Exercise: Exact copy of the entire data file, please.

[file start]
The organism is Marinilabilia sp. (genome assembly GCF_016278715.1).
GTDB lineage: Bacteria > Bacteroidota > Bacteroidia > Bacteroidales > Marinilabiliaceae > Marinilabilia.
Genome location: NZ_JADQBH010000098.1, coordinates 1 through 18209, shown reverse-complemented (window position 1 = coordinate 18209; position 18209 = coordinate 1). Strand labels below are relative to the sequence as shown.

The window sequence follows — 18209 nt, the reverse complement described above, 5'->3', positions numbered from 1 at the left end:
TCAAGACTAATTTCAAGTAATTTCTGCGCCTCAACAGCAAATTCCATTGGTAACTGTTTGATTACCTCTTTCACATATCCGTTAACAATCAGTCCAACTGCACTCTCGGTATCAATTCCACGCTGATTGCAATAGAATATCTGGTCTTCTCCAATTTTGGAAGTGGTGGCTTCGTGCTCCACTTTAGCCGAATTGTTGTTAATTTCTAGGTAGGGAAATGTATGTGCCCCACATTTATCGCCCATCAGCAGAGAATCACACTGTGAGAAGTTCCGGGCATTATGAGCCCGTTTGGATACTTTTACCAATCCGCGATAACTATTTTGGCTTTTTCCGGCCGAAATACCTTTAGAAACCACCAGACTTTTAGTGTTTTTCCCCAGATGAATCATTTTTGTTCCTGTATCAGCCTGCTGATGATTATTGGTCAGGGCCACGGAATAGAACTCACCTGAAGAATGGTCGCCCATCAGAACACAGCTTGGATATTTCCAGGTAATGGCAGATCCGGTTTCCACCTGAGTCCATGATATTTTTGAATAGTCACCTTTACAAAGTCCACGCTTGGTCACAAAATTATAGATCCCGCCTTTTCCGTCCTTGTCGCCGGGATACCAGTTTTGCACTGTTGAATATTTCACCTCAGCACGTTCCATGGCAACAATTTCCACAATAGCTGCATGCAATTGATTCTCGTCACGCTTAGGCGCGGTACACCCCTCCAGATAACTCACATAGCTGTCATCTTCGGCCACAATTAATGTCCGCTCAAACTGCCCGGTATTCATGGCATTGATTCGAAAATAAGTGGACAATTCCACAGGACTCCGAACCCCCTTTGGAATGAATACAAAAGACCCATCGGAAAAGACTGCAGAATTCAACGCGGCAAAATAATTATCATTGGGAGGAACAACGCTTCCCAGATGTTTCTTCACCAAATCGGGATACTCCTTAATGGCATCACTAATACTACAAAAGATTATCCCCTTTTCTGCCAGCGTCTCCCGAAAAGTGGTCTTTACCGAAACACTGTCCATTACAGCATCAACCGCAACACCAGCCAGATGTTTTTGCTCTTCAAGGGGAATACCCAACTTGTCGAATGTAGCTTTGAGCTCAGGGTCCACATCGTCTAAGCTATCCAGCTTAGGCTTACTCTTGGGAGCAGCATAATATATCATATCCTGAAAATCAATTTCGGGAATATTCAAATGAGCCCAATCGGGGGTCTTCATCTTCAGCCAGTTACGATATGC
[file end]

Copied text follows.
The organism is Marinilabilia sp. (genome assembly GCF_016278715.1).
GTDB lineage: Bacteria > Bacteroidota > Bacteroidia > Bacteroidales > Marinilabiliaceae > Marinilabilia.
Genome location: NZ_JADQBH010000098.1, coordinates 1 through 18209, shown reverse-complemented (window position 1 = coordinate 18209; position 18209 = coordinate 1). Strand labels below are relative to the sequence as shown.

The window sequence follows — 18209 nt, the reverse complement described above, 5'->3', positions numbered from 1 at the left end:
TCAAGACTAATTTCAAGTAATTTCTGCGCCTCAACAGCAAATTCCATTGGTAACTGTTTGATTACCTCTTTCACATATCCGTTAACAATCAGTCCAACTGCACTCTCGGTATCAATTCCACGCTGATTGCAATAGAATATCTGGTCTTCTCCAATTTTGGAAGTGGTGGCTTCGTGCTCCACTTTAGCCGAATTGTTGTTAATTTCTAGGTAGGGAAATGTATGTGCCCCACATTTATCGCCCATCAGCAGAGAATCACACTGTGAGAAGTTCCGGGCATTATGAGCCCGTTTGGATACTTTTACCAATCCGCGATAACTATTTTGGCTTTTTCCGGCCGAAATACCTTTAGAAACCACCAGACTTTTAGTGTTTTTCCCCAGATGAATCATTTTTGTTCCTGTATCAGCCTGCTGATGATTATTGGTCAGGGCCACGGAATAGAACTCACCTGAAGAATGGTCGCCCATCAGAACACAGCTTGGATATTTCCAGGTAATGGCAGATCCGGTTTCCACCTGAGTCCATGATATTTTTGAATAGTCACCTTTACAAAGTCCACGCTTGGTCACAAAATTATAGATCCCGCCTTTTCCGTCCTTGTCGCCGGGATACCAGTTTTGCACTGTTGAATATTTCACCTCAGCACGTTCCATGGCAACAATTTCCACAATAGCTGCATGCAATTGATTCTCGTCACGCTTAGGCGCGGTACACCCCTCCAGATAACTCACATAGCTGTCATCTTCGGCCACAATTAATGTCCGCTCAAACTGCCCGGTATTCATGGCATTGATTCGAAAATAAGTGGACAATTCCACAGGACTCCGAACCCCCTTTGGAATGAATACAAAAGACCCATCGGAAAAGACTGCAGAATTCAACGCGGCAAAATAATTATCATTGGGAGGAACAACGCTTCCCAGATGTTTCTTCACCAAATCGGGATACTCCTTAATGGCATCACTAATACTACAAAAGATTATCCCCTTTTCTGCCAGCGTCTCCCGAAAAGTGGTCTTTACCGAAACACTGTCCATTACAGCATCAACCGCAACACCAGCCAGATGTTTTTGCTCTTCAAGGGGAATACCCAACTTGTCGAATGTAGCTTTGAGCTCAGGGTCCACATCGTCTAAGCTATCCAGCTTAGGCTTACTCTTGGGAGCAGCATAATATATCATATCCTGAAAATCAATTTCGGGAATATTCAAATGAGCCCAATCGGGGGTCTTCATCTTCAGCCAGTTACGATATGC